Today there are 3,375 registered tour guides in the country who are trained from different guide training institutes. As of now there are nine such training institutes with courses accredited by the Department of Occupational Standards (DoS).
However, there is now increasing questions on the quality of some of these institutes.
While awarding the certificates to the batch of trainees who graduated from Advanced Institute for Tourism on Friday, Rinzin Penjor, Judge of the Supreme Court reminded them that as a guide one is like an ambassador and should be able to promote the cultures of Bhutan and be equipped with relevant knowledge so that the visitors are not misguided about the country.
Anyone aspiring to operate such guide training institutes must fulfill the criteria set by MoLHR and its stakeholders. However, the main concern is the quality such institutes.
Sources reveal that the aspiring operators hire some highly experienced person’s CV and designate them as the institute’s trainers and submit it to MoLHR, when the ground reality is, institutes after acquiring license and certificates, hire trainers without enough experience to train the trainees. Therefore with absence of vigilant monitoring, the quality and standard of the tour guides produced every year in the market is compromised.
Mr. Tandin Dorji said that the Ministry is not aware about such activities so far. “If the guide trainees from any of the institutes have any feelings of being deceived, they should come with formal complaints, and we will form a special committee and take necessary actions thereafter. The guides confidentiality will also be maintained,” he said.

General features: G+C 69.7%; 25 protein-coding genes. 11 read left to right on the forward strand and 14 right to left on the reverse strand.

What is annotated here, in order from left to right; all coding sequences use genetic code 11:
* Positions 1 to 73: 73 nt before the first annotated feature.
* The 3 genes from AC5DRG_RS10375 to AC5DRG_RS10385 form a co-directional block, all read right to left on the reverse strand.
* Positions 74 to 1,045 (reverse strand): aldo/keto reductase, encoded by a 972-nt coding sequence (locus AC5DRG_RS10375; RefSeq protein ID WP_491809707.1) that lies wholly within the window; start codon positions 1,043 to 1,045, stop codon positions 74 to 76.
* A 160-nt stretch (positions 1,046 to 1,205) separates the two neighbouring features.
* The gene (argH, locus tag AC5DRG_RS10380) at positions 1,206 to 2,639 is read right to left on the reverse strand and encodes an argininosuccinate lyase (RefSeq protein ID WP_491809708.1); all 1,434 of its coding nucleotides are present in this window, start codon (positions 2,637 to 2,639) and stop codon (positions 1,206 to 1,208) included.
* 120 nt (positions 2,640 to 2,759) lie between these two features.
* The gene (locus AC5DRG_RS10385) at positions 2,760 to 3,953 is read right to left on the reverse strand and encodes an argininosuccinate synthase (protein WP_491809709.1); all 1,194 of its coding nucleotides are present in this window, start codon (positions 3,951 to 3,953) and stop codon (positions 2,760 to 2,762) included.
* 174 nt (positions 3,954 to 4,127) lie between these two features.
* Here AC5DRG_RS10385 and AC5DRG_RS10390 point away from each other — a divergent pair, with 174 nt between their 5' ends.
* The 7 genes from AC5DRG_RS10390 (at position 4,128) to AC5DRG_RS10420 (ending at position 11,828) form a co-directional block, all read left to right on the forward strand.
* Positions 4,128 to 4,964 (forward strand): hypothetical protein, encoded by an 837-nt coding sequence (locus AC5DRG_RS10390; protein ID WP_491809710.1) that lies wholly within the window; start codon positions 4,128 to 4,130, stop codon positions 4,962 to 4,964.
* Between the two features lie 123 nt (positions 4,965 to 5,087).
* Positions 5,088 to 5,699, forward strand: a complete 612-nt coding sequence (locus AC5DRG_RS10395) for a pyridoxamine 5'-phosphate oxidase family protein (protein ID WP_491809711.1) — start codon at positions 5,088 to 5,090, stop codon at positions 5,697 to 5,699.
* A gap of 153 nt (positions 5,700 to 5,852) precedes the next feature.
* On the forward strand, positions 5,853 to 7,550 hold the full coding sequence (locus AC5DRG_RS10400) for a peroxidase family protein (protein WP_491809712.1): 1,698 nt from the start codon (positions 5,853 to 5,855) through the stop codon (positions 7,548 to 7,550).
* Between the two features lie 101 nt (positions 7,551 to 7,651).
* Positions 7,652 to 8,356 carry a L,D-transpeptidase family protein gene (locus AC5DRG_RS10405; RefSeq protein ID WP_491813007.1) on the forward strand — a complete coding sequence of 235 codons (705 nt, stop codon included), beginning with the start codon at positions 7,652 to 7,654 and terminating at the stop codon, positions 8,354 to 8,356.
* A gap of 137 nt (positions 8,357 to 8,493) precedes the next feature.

There are strong claims that Iconography, one of the subjects included in the curriculum for the trainees is being taught in Dzongkha as a medium of communication in some of the institutes. “The guides, when they are in the field, find it difficult to translate the terminologies into English because they have been taught in Dzongkha by their trainers. Therefore, in the process, accurate translation is lost and the foreigners are misguided. Such deterioration in the standard of guides in the market due to increasing number of profit driven institutes without quality trainers can be hugely detrimental to our tourism sector, ultimately staining our country’s image,” said a former guide.
Rebecca Pradhan, who has been recognized as one of the biodiversity ‘Hotspot Heroes’ by the Critical Ecosystem Partnership Fund, requested the trainees to stay away from drugs and alcohol during duty hours. And as a guest lecturer for AIT she shared her experience on encountering many inebriated guides during duty hours, ruining the foreigners visits and ultimately ruining the country’s stature in the international front.
Mr.Tandin Dorji said that MoLHR and its stakeholders will be conducting a training soon to train all the trainers and provide refreshers course so that uniformity in delivery of content can be achieved. He also added that now the matters regarding unethical practices by some of the training institutes have surfaced, they will discuss on the possibility of setting ceiling for operation of guide training institutes in the country or explore other means for improvement.